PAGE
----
THE COMPANY known as AttachMSFT [sic] (formerly Novell) is one we’ll write about extensively in days to come. Basically, not much is happening at Novell these days, but patents were passed to Microsoft while both Mono and Moonlightrear their ugly heads again. Mono is spreading .NET to more proprietary platform (and some which are not proprietary as well) or as OMG!Ubuntu! puts it: “Mono on the iPod, for Android. LLVM and insane amounts of really impressive sounding stuff…”
Impressive to who? Microsoft developers? OMG!Ubuntu! is not the only site which helps Mono right now and after a string of posts from Microsoft MVP Miguel de Icaza [1, 2, 3] even Phoronixgives it a lip service, sadly not mentioning that parts of Mono are written by Microsoft and licensed by Microsoft (its own software licences) while more efforts are put into supporting Microsoft projects like IronPython, IronRuby, and F#.
The first feature item mentioned by Miguel was support for new languages by Mono on Linux as well as other supported platforms like Mac OS X. We already reported that F# support is going into Mono after Microsoft open-sourced the language, but other languages to be supported by this open-source stack include IronPython, IronRuby, and UnityScript.
As stated earlier in Identi.ca, be sure to check who’s the Mono booster you come across as many work for AttachMSFT or Microsoft, which literally owns parts of Mono (MS-PL-licensed code). Mono boosters are very rude this week. They attack me personally quite a lot and they are threatening people who criticise Mono and inciting others against them. It’s the same old tactics and AttachMSFT employees are behind it. Yes, AttachMSFT (formerly Novell) and Microsoft have almost 100,000 employees, which makes them an able propaganda machine. Pointing out that Mono is a Trojan horse whose purpose to promote Microsoft’s API (with software patents) is a monumental task when facing this huge army of Mono boosters who systematically coordinate suppression of critics. As we said before, “The Biggest Threat Comes from the Inside” and these people have a different agenda. █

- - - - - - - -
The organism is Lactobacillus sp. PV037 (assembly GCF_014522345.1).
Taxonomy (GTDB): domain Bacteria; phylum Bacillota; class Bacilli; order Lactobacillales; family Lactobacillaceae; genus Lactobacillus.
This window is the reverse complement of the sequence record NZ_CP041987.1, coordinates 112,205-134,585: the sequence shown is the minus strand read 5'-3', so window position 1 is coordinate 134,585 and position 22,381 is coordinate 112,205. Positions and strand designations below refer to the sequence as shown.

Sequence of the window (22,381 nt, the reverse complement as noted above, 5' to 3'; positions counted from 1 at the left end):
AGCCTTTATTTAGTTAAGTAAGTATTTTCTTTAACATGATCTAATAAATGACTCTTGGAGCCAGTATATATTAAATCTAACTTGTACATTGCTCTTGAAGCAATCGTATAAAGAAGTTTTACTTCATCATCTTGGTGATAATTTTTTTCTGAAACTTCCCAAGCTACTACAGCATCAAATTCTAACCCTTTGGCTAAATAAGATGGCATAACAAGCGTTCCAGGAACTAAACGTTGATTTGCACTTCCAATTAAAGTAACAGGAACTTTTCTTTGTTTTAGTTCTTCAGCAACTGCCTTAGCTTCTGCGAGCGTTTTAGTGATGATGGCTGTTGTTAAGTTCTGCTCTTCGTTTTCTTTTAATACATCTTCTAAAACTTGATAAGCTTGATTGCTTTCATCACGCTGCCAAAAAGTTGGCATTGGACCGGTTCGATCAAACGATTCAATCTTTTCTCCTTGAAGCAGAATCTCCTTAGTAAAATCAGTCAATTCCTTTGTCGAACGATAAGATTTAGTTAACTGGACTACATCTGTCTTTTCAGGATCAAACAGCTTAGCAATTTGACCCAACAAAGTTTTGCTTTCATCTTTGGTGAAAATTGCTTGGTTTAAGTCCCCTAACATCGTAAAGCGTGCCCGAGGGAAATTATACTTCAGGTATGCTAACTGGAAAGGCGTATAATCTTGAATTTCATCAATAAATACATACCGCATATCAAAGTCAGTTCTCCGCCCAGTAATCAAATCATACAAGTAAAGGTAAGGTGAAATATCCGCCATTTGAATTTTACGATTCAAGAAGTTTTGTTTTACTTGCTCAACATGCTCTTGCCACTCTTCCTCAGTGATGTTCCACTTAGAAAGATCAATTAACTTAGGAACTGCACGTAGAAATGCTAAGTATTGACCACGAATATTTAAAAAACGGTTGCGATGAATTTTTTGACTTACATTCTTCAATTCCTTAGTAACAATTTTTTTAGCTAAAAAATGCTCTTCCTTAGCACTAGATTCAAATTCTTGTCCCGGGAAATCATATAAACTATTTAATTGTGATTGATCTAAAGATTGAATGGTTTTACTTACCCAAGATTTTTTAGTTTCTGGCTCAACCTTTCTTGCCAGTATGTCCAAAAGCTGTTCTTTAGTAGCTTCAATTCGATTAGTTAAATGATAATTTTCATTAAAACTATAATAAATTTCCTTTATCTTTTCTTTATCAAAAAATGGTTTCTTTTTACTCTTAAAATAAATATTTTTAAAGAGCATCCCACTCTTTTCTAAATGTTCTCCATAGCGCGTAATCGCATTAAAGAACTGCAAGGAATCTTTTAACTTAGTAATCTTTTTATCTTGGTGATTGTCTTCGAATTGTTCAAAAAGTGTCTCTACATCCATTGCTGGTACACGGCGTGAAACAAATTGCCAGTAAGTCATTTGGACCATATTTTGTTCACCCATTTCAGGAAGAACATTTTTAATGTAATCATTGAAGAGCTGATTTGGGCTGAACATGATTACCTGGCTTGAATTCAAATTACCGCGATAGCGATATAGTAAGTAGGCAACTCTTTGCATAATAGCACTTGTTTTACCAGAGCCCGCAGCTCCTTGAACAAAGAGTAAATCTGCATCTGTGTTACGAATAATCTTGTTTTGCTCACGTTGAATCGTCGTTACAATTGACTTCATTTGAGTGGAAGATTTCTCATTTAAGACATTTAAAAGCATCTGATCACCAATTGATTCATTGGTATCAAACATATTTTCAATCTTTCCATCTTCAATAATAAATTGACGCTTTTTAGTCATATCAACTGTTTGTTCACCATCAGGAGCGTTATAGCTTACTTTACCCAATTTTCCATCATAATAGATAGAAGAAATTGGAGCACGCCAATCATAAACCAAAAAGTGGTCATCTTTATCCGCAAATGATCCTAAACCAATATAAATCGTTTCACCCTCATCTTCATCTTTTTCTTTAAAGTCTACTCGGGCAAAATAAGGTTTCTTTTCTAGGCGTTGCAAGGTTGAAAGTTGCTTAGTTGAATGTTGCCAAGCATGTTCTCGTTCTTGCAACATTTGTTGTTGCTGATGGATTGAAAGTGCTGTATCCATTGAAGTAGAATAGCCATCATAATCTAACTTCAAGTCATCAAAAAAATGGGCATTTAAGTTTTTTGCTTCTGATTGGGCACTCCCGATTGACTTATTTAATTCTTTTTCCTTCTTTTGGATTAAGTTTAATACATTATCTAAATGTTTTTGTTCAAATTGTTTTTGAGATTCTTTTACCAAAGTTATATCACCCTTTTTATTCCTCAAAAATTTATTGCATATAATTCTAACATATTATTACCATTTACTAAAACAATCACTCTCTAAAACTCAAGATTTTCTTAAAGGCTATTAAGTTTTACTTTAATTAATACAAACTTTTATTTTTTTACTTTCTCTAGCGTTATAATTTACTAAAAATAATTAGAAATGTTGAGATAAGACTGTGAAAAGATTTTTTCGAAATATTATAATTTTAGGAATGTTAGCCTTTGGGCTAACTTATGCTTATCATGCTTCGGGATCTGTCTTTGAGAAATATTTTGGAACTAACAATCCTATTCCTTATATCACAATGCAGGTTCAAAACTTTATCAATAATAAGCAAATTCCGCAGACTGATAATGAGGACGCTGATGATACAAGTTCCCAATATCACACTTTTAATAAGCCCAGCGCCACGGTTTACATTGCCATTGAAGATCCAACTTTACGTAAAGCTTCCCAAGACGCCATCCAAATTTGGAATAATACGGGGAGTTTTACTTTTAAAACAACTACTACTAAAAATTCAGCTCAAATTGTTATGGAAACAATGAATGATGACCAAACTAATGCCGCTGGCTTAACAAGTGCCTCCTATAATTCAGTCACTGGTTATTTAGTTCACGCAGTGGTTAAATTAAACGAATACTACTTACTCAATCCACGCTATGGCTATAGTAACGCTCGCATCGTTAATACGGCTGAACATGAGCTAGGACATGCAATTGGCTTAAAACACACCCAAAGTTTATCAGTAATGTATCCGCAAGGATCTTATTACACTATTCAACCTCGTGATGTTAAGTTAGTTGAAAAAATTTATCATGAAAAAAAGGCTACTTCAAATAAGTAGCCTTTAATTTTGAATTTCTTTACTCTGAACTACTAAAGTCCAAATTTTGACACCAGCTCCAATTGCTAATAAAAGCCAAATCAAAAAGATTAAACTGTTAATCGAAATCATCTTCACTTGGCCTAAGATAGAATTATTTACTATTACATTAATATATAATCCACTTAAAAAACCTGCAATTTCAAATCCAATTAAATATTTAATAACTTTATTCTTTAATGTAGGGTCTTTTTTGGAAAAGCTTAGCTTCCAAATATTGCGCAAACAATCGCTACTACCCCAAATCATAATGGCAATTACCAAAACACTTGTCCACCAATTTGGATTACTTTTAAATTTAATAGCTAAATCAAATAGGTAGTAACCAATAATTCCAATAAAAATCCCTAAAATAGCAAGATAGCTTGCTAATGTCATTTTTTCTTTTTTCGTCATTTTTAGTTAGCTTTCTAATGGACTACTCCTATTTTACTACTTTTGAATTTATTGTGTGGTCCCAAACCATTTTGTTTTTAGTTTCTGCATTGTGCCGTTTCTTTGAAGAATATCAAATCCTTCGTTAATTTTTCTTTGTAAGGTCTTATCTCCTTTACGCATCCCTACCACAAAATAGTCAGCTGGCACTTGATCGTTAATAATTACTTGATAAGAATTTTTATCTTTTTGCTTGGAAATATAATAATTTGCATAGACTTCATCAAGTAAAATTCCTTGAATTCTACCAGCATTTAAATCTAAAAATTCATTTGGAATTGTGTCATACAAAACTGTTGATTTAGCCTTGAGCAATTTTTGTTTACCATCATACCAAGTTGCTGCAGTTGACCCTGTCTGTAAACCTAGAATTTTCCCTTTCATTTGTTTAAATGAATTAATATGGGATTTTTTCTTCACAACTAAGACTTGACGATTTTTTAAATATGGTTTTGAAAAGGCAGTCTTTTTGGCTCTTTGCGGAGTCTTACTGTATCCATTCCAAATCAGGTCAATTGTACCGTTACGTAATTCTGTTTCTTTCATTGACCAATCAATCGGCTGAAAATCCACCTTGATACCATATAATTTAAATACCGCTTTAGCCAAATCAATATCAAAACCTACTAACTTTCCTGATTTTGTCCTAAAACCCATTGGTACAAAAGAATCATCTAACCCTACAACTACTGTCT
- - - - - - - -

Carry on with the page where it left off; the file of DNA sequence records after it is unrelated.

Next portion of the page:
“You don’t need to buy the company, just destroy them and then take their business.”
According to the Microsoft Security Response Center, Microsoft will issue 17 Security Bulletins addressing 40 vulnerabilities on Tuesday, December 14. It will also host a webcast to address customer questions the following day.
Two of the vulnerabilities are rated “Critical,” 14 are marked “Important,” and the last one is classified as “Moderate.” All of the Critical vulnerabilities earned their rating through a remote code execution impact, meaning a hacker could potentially gain control of an infected machine. At least eight of the 17 patches will require a restart.
For general security and for more crack-proof systems the US ought to use a program whose source code cannot be ‘leaked’; its visibility alone ought to be proof of confidence. On the desktop, companies like Canonical may be having a bit of a shake-up with this high-level departure, but the US government already works with Red Hat (Red Hat’s stock approaches $50), so putting RHEL (desktop) or Fedora on employees’ PCs would be a wise step now that they try to prevent further leaks, conveniently forgetting that data leaks via the networks more routinely than a CD-ROM/DVD drive is used for this purpose (they wrongly assume only action from the inside). Thus far, Cablegate offers proof that Windows is not secure because of Microsoft’s actions and it also shows that the government knows this. Something should be done. █